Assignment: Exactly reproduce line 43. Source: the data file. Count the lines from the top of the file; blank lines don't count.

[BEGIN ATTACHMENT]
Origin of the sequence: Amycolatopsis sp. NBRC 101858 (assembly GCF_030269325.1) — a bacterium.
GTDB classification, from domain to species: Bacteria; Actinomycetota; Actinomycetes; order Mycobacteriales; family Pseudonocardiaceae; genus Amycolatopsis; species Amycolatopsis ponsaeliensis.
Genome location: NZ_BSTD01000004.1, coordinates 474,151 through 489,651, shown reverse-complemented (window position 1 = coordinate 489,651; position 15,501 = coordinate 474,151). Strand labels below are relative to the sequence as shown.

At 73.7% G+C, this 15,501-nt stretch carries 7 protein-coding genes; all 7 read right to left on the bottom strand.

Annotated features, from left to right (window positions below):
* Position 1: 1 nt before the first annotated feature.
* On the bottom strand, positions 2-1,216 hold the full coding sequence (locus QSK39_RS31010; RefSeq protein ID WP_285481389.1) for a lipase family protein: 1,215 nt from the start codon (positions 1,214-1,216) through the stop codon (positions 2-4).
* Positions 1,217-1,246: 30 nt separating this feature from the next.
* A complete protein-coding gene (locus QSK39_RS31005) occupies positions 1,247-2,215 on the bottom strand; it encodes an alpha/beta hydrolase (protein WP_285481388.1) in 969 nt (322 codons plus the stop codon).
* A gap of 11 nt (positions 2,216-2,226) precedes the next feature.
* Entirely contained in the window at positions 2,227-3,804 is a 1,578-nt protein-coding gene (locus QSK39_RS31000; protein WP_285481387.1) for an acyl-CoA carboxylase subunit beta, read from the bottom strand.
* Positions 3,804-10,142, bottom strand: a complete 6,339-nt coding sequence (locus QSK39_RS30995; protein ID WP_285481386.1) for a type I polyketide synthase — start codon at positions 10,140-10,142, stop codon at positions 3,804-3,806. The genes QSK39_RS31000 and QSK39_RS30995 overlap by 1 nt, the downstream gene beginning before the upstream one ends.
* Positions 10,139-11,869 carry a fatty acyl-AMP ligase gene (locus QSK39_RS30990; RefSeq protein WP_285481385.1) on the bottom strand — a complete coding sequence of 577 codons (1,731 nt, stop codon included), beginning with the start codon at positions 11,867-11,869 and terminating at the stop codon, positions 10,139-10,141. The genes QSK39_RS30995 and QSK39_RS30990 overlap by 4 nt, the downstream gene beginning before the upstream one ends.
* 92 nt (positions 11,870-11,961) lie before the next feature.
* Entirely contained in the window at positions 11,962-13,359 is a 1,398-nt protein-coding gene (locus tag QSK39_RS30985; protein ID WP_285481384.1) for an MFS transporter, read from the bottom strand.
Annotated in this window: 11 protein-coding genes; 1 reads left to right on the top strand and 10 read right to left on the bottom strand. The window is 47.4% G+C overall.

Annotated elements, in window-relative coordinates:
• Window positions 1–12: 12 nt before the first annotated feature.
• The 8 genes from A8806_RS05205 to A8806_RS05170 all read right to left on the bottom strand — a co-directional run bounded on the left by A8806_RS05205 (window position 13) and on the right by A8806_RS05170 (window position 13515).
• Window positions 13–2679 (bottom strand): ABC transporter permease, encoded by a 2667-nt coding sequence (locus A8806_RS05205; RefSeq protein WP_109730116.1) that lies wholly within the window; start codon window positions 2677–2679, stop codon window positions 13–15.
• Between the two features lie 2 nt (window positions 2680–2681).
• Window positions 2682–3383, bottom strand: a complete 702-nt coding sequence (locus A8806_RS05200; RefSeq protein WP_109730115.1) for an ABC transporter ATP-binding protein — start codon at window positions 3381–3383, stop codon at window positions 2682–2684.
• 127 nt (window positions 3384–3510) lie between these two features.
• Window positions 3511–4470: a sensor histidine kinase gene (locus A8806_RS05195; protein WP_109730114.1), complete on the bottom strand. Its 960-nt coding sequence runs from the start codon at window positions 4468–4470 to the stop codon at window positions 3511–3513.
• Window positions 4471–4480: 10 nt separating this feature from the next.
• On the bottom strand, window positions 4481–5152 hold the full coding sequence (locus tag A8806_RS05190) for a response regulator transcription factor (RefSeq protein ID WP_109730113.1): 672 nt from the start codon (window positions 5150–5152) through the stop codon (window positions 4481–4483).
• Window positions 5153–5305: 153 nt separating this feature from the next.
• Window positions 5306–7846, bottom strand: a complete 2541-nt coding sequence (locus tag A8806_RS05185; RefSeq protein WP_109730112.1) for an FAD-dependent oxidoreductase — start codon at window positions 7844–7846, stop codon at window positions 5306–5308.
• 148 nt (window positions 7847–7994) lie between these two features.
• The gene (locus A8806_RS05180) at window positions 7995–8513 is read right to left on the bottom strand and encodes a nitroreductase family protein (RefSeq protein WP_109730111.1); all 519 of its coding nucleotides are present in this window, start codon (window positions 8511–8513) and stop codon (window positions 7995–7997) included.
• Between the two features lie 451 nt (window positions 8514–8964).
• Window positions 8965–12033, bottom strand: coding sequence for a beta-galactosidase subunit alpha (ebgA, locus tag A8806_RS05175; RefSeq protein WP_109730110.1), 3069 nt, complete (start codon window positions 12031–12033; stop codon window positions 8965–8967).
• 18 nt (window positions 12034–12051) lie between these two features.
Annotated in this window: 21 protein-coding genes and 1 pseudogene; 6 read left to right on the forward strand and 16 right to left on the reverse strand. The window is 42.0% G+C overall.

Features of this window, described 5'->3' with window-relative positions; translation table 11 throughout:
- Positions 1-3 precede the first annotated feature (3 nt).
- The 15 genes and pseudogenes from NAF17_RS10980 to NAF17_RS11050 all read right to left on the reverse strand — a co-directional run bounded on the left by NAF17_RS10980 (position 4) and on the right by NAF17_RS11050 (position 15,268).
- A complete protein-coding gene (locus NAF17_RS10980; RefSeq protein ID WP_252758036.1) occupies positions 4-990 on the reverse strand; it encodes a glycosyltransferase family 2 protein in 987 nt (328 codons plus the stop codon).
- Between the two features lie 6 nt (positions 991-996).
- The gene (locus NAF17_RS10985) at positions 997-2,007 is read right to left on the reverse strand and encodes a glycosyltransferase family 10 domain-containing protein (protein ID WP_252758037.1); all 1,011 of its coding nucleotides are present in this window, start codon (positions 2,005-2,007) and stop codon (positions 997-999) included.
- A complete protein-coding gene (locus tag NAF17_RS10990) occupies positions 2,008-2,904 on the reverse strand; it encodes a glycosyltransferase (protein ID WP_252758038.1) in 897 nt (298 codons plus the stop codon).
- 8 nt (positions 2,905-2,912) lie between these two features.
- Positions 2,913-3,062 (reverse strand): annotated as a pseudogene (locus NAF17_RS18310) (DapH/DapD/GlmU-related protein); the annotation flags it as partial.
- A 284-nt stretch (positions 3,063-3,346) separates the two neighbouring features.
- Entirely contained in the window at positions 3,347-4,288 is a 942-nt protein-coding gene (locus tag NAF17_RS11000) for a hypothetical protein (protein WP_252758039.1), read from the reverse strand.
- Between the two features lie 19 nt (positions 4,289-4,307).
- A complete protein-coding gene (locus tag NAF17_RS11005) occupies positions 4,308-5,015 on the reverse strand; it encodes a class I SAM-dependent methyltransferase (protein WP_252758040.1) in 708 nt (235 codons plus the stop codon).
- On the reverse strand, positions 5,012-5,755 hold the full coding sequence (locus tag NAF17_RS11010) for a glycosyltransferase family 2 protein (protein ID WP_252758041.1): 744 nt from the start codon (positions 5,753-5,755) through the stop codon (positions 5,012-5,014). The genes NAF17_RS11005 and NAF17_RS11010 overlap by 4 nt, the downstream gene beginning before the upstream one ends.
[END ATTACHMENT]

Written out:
- Positions 2,913-3,062 (reverse strand): annotated as a pseudogene (locus NAF17_RS18310) (DapH/DapD/GlmU-related protein); the annotation flags it as partial.